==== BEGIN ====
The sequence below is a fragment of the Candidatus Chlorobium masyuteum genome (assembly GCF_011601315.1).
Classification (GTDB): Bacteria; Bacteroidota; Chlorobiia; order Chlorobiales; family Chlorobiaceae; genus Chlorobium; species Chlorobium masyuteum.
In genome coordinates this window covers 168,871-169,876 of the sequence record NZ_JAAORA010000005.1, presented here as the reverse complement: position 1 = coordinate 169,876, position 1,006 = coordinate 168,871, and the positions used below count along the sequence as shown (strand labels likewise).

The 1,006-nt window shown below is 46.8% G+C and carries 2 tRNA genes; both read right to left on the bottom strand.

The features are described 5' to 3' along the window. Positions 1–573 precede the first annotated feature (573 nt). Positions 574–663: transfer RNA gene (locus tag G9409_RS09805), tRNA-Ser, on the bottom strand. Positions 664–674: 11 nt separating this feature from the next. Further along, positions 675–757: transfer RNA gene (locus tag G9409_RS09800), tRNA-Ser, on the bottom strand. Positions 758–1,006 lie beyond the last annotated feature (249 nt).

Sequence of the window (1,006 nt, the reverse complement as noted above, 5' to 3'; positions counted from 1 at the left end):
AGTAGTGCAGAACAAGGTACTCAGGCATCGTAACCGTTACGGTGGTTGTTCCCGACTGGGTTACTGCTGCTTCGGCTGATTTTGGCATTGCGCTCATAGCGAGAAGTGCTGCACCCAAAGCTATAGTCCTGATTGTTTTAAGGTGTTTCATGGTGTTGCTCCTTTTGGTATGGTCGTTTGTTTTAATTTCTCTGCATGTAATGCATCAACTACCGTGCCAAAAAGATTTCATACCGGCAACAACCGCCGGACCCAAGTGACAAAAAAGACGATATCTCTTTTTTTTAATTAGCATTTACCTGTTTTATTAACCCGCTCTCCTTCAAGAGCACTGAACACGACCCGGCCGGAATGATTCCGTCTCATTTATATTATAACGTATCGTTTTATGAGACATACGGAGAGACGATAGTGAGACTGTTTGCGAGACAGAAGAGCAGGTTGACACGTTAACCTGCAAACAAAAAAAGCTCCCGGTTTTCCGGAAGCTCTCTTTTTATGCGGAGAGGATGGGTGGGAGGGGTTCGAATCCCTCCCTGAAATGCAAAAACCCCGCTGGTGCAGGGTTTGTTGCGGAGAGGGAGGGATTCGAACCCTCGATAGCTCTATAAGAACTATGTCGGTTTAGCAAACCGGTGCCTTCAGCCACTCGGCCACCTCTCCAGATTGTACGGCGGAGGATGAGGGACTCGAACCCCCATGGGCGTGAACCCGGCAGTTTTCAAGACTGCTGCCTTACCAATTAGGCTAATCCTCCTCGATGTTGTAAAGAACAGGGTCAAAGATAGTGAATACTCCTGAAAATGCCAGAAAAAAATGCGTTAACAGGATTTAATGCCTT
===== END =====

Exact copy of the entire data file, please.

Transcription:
The sequence below is a fragment of the Candidatus Chlorobium masyuteum genome (assembly GCF_011601315.1).
Classification (GTDB): Bacteria; Bacteroidota; Chlorobiia; order Chlorobiales; family Chlorobiaceae; genus Chlorobium; species Chlorobium masyuteum.
In genome coordinates this window covers 168,871-169,876 of the sequence record NZ_JAAORA010000005.1, presented here as the reverse complement: position 1 = coordinate 169,876, position 1,006 = coordinate 168,871, and the positions used below count along the sequence as shown (strand labels likewise).

The 1,006-nt window shown below is 46.8% G+C and carries 2 tRNA genes; both read right to left on the bottom strand.

The features are described 5' to 3' along the window. Positions 1–573 precede the first annotated feature (573 nt). Positions 574–663: transfer RNA gene (locus tag G9409_RS09805), tRNA-Ser, on the bottom strand. Positions 664–674: 11 nt separating this feature from the next. Further along, positions 675–757: transfer RNA gene (locus tag G9409_RS09800), tRNA-Ser, on the bottom strand. Positions 758–1,006 lie beyond the last annotated feature (249 nt).

Sequence of the window (1,006 nt, the reverse complement as noted above, 5' to 3'; positions counted from 1 at the left end):
AGTAGTGCAGAACAAGGTACTCAGGCATCGTAACCGTTACGGTGGTTGTTCCCGACTGGGTTACTGCTGCTTCGGCTGATTTTGGCATTGCGCTCATAGCGAGAAGTGCTGCACCCAAAGCTATAGTCCTGATTGTTTTAAGGTGTTTCATGGTGTTGCTCCTTTTGGTATGGTCGTTTGTTTTAATTTCTCTGCATGTAATGCATCAACTACCGTGCCAAAAAGATTTCATACCGGCAACAACCGCCGGACCCAAGTGACAAAAAAGACGATATCTCTTTTTTTTAATTAGCATTTACCTGTTTTATTAACCCGCTCTCCTTCAAGAGCACTGAACACGACCCGGCCGGAATGATTCCGTCTCATTTATATTATAACGTATCGTTTTATGAGACATACGGAGAGACGATAGTGAGACTGTTTGCGAGACAGAAGAGCAGGTTGACACGTTAACCTGCAAACAAAAAAAGCTCCCGGTTTTCCGGAAGCTCTCTTTTTATGCGGAGAGGATGGGTGGGAGGGGTTCGAATCCCTCCCTGAAATGCAAAAACCCCGCTGGTGCAGGGTTTGTTGCGGAGAGGGAGGGATTCGAACCCTCGATAGCTCTATAAGAACTATGTCGGTTTAGCAAACCGGTGCCTTCAGCCACTCGGCCACCTCTCCAGATTGTACGGCGGAGGATGAGGGACTCGAACCCCCATGGGCGTGAACCCGGCAGTTTTCAAGACTGCTGCCTTACCAATTAGGCTAATCCTCCTCGATGTTGTAAAGAACAGGGTCAAAGATAGTGAATACTCCTGAAAATGCCAGAAAAAAATGCGTTAACAGGATTTAATGCCTT